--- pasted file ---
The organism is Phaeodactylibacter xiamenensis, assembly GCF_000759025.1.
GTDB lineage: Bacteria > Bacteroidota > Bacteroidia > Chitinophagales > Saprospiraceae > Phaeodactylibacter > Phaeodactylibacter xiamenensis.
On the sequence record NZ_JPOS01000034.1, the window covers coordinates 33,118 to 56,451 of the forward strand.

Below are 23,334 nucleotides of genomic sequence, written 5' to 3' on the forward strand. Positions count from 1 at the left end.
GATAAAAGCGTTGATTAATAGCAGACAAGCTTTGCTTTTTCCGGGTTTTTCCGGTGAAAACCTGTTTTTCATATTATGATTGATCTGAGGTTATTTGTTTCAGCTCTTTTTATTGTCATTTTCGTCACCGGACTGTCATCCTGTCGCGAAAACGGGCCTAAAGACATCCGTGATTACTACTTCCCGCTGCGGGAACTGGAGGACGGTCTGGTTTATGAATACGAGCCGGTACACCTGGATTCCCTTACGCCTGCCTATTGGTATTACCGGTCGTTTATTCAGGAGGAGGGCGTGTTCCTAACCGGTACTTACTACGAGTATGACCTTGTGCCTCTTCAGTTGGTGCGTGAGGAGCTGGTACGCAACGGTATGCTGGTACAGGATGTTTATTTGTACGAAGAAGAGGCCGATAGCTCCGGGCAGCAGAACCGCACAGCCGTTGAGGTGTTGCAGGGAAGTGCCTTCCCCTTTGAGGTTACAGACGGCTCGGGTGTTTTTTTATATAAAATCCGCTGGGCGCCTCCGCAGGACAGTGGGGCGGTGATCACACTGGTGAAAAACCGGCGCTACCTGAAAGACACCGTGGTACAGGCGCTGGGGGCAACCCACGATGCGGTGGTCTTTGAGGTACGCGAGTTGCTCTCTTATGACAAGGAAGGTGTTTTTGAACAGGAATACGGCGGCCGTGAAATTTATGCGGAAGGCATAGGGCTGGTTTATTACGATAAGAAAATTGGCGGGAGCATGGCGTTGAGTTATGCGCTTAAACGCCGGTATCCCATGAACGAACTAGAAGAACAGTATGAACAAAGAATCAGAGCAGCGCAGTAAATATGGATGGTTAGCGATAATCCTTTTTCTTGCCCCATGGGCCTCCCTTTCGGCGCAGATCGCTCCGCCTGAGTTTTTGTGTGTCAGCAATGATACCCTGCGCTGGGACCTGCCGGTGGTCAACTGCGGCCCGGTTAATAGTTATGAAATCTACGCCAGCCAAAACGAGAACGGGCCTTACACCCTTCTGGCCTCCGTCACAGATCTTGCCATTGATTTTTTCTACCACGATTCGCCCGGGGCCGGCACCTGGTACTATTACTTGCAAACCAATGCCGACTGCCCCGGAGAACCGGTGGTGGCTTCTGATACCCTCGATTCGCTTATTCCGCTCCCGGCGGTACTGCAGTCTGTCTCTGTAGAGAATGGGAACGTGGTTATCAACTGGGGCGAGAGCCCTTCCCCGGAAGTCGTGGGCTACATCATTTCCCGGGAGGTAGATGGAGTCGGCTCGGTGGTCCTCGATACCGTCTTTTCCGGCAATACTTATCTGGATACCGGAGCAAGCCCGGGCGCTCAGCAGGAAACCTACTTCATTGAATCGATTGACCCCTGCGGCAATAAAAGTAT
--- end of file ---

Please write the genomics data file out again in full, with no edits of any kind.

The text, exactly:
The organism is Phaeodactylibacter xiamenensis, assembly GCF_000759025.1.
GTDB lineage: Bacteria > Bacteroidota > Bacteroidia > Chitinophagales > Saprospiraceae > Phaeodactylibacter > Phaeodactylibacter xiamenensis.
On the sequence record NZ_JPOS01000034.1, the window covers coordinates 33,118 to 56,451 of the forward strand.

Below are 23,334 nucleotides of genomic sequence, written 5' to 3' on the forward strand. Positions count from 1 at the left end.
GATAAAAGCGTTGATTAATAGCAGACAAGCTTTGCTTTTTCCGGGTTTTTCCGGTGAAAACCTGTTTTTCATATTATGATTGATCTGAGGTTATTTGTTTCAGCTCTTTTTATTGTCATTTTCGTCACCGGACTGTCATCCTGTCGCGAAAACGGGCCTAAAGACATCCGTGATTACTACTTCCCGCTGCGGGAACTGGAGGACGGTCTGGTTTATGAATACGAGCCGGTACACCTGGATTCCCTTACGCCTGCCTATTGGTATTACCGGTCGTTTATTCAGGAGGAGGGCGTGTTCCTAACCGGTACTTACTACGAGTATGACCTTGTGCCTCTTCAGTTGGTGCGTGAGGAGCTGGTACGCAACGGTATGCTGGTACAGGATGTTTATTTGTACGAAGAAGAGGCCGATAGCTCCGGGCAGCAGAACCGCACAGCCGTTGAGGTGTTGCAGGGAAGTGCCTTCCCCTTTGAGGTTACAGACGGCTCGGGTGTTTTTTTATATAAAATCCGCTGGGCGCCTCCGCAGGACAGTGGGGCGGTGATCACACTGGTGAAAAACCGGCGCTACCTGAAAGACACCGTGGTACAGGCGCTGGGGGCAACCCACGATGCGGTGGTCTTTGAGGTACGCGAGTTGCTCTCTTATGACAAGGAAGGTGTTTTTGAACAGGAATACGGCGGCCGTGAAATTTATGCGGAAGGCATAGGGCTGGTTTATTACGATAAGAAAATTGGCGGGAGCATGGCGTTGAGTTATGCGCTTAAACGCCGGTATCCCATGAACGAACTAGAAGAACAGTATGAACAAAGAATCAGAGCAGCGCAGTAAATATGGATGGTTAGCGATAATCCTTTTTCTTGCCCCATGGGCCTCCCTTTCGGCGCAGATCGCTCCGCCTGAGTTTTTGTGTGTCAGCAATGATACCCTGCGCTGGGACCTGCCGGTGGTCAACTGCGGCCCGGTTAATAGTTATGAAATCTACGCCAGCCAAAACGAGAACGGGCCTTACACCCTTCTGGCCTCCGTCACAGATCTTGCCATTGATTTTTTCTACCACGATTCGCCCGGGGCCGGCACCTGGTACTATTACTTGCAAACCAATGCCGACTGCCCCGGAGAACCGGTGGTGGCTTCTGATACCCTCGATTCGCTTATTCCGCTCCCGGCGGTACTGCAGTCTGTCTCTGTAGAGAATGGGAACGTGGTTATCAACTGGGGCGAGAGCCCTTCCCCGGAAGTCGTGGGCTACATCATTTCCCGGGAGGTAGATGGAGTCGGCTCGGTGGTCCTCGATACCGTCTTTTCCGGCAATACTTATCTGGATACCGGAGCAAGCCCGGGCGCTCAGCAGGAAACCTACTTCATTGAATCGATTGACCCCTGCGGCAATAAAAGTAT